The patient sits before you, clearly uncomfortable. He says it wasn’t his idea to come. His wife or employer or doctor persuaded him to give it a chance. He doesn’t want to be here. It’s clear that unless you engage him in the next 15 minutes, he (or she) won’t return. Using your kindest, most supportive tone, you ask what it is about therapy that is so objectionable. Usually what comes back is some combination of prevalent myths about treatment.
Whether you are newly a therapist or have years of experience, it may be useful to review these common myths or concerns and some suggestions for how to respond to them:
Therapy is just for crazy people
It’s true that some people who are seriously mentally ill are treated in therapy. But only about 5% of the population has a mental illness that is so serious that they can’t function. Although 20% of people can be diagnosed at some time in their lives, most of those diagnoses are for episodes of things such as adjustment to a difficult change, anxiety or periodic depression. Further, lots of people use therapy to learn more about themselves, to help them cope with particular problems, or just for personal growth and self-understanding.
My family and friends will think less of me if I’m in therapy
First, no one has to know. It’s up to you whether you want to keep your therapy private. But in my experience, people close to my patients are usually happy that they are taking care of themselves. Some are relieved to know that the patient has extra help. If you do decide to share the information, you can stress that you decided you needed an objective sounding board for some of your worries and that you are just giving it a try.
I was having a hard time a month ago but I’m fine now
That’s terrific. Sometimes the best time to start therapy is from a position of strength. That allows you to take a step back and look with some objectivity at what happened that caused you so much distress. We can talk about what you learned from the experience and what you need to do to be able to better handle such things in the future.
I’ll get better on my own
You might. In fact, research shows that a third of the people who researchers think would benefit from therapy do get better on their own. But my guess is that if you could have done it on your own, you would have done it already. Why not give this a try?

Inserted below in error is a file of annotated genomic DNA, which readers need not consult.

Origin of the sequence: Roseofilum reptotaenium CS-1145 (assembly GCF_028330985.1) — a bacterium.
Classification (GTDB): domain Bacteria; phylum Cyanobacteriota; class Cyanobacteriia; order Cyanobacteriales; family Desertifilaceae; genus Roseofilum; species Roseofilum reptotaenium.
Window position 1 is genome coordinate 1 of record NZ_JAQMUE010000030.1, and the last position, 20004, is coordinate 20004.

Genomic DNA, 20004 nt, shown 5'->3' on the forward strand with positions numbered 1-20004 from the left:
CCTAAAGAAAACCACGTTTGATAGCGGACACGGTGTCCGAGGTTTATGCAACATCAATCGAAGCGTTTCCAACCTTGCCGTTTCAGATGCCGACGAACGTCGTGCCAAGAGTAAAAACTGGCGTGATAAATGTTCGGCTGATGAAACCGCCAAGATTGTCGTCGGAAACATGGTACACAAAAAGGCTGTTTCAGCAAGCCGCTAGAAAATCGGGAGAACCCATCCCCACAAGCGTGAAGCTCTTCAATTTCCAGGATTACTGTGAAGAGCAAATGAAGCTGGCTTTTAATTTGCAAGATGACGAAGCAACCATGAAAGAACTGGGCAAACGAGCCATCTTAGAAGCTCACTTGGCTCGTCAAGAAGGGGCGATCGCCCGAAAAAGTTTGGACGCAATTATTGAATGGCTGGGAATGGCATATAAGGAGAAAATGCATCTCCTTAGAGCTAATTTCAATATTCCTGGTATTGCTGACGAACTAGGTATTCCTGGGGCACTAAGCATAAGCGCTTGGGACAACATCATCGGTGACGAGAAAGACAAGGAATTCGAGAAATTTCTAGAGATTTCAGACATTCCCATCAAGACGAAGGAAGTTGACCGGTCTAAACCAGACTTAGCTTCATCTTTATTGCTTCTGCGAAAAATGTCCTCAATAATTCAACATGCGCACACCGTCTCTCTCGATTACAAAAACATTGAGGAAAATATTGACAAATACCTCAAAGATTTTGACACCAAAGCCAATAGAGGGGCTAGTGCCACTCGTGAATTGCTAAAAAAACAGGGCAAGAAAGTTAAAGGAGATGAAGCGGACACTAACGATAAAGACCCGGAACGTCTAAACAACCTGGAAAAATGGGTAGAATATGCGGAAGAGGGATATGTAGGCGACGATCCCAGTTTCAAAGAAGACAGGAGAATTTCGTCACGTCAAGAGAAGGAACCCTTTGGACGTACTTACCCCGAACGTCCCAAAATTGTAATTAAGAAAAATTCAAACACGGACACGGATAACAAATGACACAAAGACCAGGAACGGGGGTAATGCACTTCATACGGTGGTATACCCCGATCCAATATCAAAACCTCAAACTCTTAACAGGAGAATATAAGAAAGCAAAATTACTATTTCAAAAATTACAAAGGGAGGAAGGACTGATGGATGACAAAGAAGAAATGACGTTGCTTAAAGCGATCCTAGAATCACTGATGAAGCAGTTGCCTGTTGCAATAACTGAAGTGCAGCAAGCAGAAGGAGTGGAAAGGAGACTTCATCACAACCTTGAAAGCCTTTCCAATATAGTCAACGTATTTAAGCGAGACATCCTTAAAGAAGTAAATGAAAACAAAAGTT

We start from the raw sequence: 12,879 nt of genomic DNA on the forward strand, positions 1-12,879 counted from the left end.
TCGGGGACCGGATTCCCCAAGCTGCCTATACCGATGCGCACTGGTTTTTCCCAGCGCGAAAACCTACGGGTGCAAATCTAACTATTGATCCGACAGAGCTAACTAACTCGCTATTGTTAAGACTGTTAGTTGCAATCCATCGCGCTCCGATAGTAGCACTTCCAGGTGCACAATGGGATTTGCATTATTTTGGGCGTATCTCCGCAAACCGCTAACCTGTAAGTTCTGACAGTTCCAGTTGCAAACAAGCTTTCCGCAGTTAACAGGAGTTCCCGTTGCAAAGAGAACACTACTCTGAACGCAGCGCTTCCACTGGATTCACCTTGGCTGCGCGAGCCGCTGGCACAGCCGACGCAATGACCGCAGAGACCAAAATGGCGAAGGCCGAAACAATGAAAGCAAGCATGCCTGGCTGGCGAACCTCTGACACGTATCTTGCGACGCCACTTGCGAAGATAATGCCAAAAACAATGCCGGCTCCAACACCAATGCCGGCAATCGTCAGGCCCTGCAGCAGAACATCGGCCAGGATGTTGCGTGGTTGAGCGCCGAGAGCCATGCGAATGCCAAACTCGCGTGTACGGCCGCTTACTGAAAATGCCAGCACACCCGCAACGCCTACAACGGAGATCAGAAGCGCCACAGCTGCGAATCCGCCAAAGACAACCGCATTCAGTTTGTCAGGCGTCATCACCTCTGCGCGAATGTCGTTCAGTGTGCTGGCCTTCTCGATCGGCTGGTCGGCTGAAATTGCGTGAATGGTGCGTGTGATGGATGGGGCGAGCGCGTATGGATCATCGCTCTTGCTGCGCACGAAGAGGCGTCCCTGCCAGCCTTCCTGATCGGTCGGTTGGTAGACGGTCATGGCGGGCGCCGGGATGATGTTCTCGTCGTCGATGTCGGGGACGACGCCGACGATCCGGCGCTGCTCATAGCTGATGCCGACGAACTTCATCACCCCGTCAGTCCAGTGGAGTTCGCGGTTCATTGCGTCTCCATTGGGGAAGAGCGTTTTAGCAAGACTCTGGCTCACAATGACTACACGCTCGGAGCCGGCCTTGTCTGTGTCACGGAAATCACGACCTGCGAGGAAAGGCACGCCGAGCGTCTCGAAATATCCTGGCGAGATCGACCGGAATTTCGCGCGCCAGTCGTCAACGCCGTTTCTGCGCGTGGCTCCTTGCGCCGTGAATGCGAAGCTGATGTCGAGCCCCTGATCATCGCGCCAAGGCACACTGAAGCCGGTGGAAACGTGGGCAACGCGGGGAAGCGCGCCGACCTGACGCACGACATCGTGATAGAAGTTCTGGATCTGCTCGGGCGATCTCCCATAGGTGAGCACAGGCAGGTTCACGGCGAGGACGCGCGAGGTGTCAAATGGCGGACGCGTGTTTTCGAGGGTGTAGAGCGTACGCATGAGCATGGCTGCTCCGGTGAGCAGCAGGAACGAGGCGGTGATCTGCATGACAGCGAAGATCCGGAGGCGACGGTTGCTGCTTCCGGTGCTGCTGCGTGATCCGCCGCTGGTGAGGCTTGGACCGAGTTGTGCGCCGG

I don’t need anyone to tell me what to do
It’s not my job to tell you what to do. It is my job to help you increase your own skills for figuring out problems and for coping with the inevitable challenges of life. It’s kind of like going for cooking lessons. The chef won’t tell you what to cook for the rest of your life. Instead, she will teach you the skills you need to be able to cook whatever you want.
I don’t want to become dependent on a shrink
I don’t want you to become dependent on me either. Initially, you may feel like you need to consult with me when you are trying something new. But my job is to help you develop the skills you need to handle things on your own or with your family and friends. No friends? Then it is my job to help you figure out why and to make real friends, not to become your permanent “purchased friend.”
Therapy lasts forever
Most people are in therapy for only a few sessions. Studies show that about 42% of people in psychotherapy use three to 10 visits for treatment. One study found that people had the most significant improvement between their seventh and tenth sessions. And some people get what they need in the way of support or a new approach to a problem in only one session. Yes, some people with a severe psychological disorder benefit from longer-term treatment. Some people decide to stay in therapy for a while because they like what they are learning about themselves. Ultimately, it’s up to you. You will get the most out of treatment if you work at it. You decide, not me, when you’ve had enough.
How do I know you won’t tell my boss/wife/another person about what I say in sessions with you?
My profession has strict rules around confidentiality. That means that what you say in session stays in session. The exceptions are if I think you are seriously considering harming yourself or someone else. Then I have to do what I can to save your life or the lives of others. If you disclose abuse of a child or a vulnerable person, I have to report to the authorities.
But that’s unlikely to happen. Although many people talk about being so angry or depressed that they think about ending their own life or killing someone, usually that’s an expression of how serious the situation is, not an actual plan. If that’s the case, we’ll talk it through and find other ways for you to cope. If reportable abuse is going on, we’ll talk about what I have to do and how best to handle it.
If I think it would be helpful to you for your spouse or another family member to know what is coming up in therapy, we’ll talk about having some joint therapy sessions. Ultimately, it’s your call.
I don’t like/trust you
You don’t like me or you don’t like therapy? If you still don’t like the idea of therapy, let’s talk some more. But if you don’t feel comfortable with me, maybe you should trust your instincts. The most reliable indicator of whether therapy will be successful is whether the client (you) feels like the therapist (me) can be helpful. Just like any relationship, some connections click and others don’t. If I remind you of someone you don’t like or if there is something about my style that bothers you or if you don’t have an intuitive sense that just maybe I can help you, please interview another therapist or two and see if you find someone who is a better fit.